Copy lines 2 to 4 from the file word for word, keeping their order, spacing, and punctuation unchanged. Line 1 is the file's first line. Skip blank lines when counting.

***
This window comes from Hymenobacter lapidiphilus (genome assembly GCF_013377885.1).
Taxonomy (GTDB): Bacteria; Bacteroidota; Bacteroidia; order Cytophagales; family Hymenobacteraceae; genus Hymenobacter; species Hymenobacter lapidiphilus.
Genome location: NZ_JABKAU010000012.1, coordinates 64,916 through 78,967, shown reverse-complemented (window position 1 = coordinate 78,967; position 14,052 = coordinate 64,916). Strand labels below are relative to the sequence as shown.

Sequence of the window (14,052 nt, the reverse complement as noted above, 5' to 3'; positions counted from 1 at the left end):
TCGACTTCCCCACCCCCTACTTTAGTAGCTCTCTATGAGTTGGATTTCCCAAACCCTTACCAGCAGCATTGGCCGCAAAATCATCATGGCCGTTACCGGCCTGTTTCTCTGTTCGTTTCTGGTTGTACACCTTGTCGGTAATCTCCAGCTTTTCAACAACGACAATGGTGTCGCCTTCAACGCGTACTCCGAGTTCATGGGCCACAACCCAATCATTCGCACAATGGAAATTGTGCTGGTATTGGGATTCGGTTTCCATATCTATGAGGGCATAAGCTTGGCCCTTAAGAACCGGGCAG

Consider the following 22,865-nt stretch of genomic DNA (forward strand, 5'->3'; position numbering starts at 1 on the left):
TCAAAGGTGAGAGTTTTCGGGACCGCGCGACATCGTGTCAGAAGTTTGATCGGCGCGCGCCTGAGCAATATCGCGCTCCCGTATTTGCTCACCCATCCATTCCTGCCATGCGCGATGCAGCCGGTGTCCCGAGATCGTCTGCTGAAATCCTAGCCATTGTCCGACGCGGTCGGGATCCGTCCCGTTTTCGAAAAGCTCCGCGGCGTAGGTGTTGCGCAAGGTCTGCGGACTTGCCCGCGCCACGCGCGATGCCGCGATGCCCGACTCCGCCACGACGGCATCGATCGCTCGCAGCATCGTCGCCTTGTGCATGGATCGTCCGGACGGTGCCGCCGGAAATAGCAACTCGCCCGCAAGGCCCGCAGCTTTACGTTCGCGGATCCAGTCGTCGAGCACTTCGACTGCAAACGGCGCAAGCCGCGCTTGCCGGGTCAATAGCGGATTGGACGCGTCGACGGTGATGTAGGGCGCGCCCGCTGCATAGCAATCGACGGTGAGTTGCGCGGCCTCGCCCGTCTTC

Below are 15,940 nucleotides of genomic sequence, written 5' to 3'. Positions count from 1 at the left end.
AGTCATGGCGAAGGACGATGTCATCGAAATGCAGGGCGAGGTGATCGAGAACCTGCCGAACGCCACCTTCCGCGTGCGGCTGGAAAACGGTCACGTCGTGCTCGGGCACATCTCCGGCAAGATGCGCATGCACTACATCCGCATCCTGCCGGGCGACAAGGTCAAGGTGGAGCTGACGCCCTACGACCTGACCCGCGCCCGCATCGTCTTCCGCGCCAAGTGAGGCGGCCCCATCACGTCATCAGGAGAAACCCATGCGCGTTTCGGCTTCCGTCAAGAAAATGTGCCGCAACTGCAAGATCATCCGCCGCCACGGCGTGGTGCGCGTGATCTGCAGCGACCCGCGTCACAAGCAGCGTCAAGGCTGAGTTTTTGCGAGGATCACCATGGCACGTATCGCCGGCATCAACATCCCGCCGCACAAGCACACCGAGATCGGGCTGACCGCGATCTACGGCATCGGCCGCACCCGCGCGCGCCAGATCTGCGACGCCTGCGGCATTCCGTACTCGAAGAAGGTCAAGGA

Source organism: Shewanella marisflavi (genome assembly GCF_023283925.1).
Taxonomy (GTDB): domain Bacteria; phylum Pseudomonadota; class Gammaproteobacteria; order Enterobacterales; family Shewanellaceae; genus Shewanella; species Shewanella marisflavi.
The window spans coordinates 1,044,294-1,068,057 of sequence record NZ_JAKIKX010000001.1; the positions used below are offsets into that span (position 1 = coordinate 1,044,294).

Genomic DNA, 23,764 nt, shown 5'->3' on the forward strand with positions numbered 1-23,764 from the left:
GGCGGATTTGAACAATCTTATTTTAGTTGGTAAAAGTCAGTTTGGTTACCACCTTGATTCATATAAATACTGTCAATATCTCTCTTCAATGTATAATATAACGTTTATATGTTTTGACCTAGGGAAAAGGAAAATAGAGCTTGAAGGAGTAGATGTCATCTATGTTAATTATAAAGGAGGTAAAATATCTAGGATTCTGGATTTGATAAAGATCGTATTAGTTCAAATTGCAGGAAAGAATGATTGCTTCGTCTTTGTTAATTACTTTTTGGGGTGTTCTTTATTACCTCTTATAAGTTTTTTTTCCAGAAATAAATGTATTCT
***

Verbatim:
Taxonomy (GTDB): Bacteria; Bacteroidota; Bacteroidia; order Cytophagales; family Hymenobacteraceae; genus Hymenobacter; species Hymenobacter lapidiphilus.
Genome location: NZ_JABKAU010000012.1, coordinates 64,916 through 78,967, shown reverse-complemented (window position 1 = coordinate 78,967; position 14,052 = coordinate 64,916). Strand labels below are relative to the sequence as shown.

Sequence of the window (14,052 nt, the reverse complement as noted above, 5' to 3'; positions counted from 1 at the left end):